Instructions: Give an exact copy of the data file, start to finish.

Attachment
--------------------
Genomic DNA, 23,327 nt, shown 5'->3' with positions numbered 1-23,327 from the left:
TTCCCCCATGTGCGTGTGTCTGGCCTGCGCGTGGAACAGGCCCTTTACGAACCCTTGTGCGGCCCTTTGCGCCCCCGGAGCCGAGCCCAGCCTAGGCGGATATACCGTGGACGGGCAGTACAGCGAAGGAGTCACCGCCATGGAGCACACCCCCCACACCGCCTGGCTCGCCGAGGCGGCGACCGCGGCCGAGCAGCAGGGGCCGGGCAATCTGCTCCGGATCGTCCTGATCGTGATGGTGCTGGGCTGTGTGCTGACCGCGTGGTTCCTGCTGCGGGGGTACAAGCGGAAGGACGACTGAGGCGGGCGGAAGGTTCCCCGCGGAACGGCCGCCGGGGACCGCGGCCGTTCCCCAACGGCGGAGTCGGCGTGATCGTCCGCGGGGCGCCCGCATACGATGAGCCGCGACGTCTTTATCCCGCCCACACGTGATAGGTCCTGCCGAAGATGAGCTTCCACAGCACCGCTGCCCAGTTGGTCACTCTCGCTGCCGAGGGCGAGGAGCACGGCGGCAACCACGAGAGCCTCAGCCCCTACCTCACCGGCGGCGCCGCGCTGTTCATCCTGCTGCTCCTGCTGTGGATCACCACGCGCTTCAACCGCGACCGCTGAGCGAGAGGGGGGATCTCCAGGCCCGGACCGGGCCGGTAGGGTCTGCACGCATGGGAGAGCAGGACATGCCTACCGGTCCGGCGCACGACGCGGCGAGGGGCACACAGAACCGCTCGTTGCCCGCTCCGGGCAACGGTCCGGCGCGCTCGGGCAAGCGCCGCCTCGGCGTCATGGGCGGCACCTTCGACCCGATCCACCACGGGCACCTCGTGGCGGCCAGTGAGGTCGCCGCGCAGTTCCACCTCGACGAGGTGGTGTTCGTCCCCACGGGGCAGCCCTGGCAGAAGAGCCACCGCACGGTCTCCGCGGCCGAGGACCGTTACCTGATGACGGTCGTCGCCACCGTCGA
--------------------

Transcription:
Genomic DNA, 23,327 nt, shown 5'->3' with positions numbered 1-23,327 from the left:
TTCCCCCATGTGCGTGTGTCTGGCCTGCGCGTGGAACAGGCCCTTTACGAACCCTTGTGCGGCCCTTTGCGCCCCCGGAGCCGAGCCCAGCCTAGGCGGATATACCGTGGACGGGCAGTACAGCGAAGGAGTCACCGCCATGGAGCACACCCCCCACACCGCCTGGCTCGCCGAGGCGGCGACCGCGGCCGAGCAGCAGGGGCCGGGCAATCTGCTCCGGATCGTCCTGATCGTGATGGTGCTGGGCTGTGTGCTGACCGCGTGGTTCCTGCTGCGGGGGTACAAGCGGAAGGACGACTGAGGCGGGCGGAAGGTTCCCCGCGGAACGGCCGCCGGGGACCGCGGCCGTTCCCCAACGGCGGAGTCGGCGTGATCGTCCGCGGGGCGCCCGCATACGATGAGCCGCGACGTCTTTATCCCGCCCACACGTGATAGGTCCTGCCGAAGATGAGCTTCCACAGCACCGCTGCCCAGTTGGTCACTCTCGCTGCCGAGGGCGAGGAGCACGGCGGCAACCACGAGAGCCTCAGCCCCTACCTCACCGGCGGCGCCGCGCTGTTCATCCTGCTGCTCCTGCTGTGGATCACCACGCGCTTCAACCGCGACCGCTGAGCGAGAGGGGGGATCTCCAGGCCCGGACCGGGCCGGTAGGGTCTGCACGCATGGGAGAGCAGGACATGCCTACCGGTCCGGCGCACGACGCGGCGAGGGGCACACAGAACCGCTCGTTGCCCGCTCCGGGCAACGGTCCGGCGCGCTCGGGCAAGCGCCGCCTCGGCGTCATGGGCGGCACCTTCGACCCGATCCACCACGGGCACCTCGTGGCGGCCAGTGAGGTCGCCGCGCAGTTCCACCTCGACGAGGTGGTGTTCGTCCCCACGGGGCAGCCCTGGCAGAAGAGCCACCGCACGGTCTCCGCGGCCGAGGACCGTTACCTGATGACGGTCGTCGCCACCGTCGA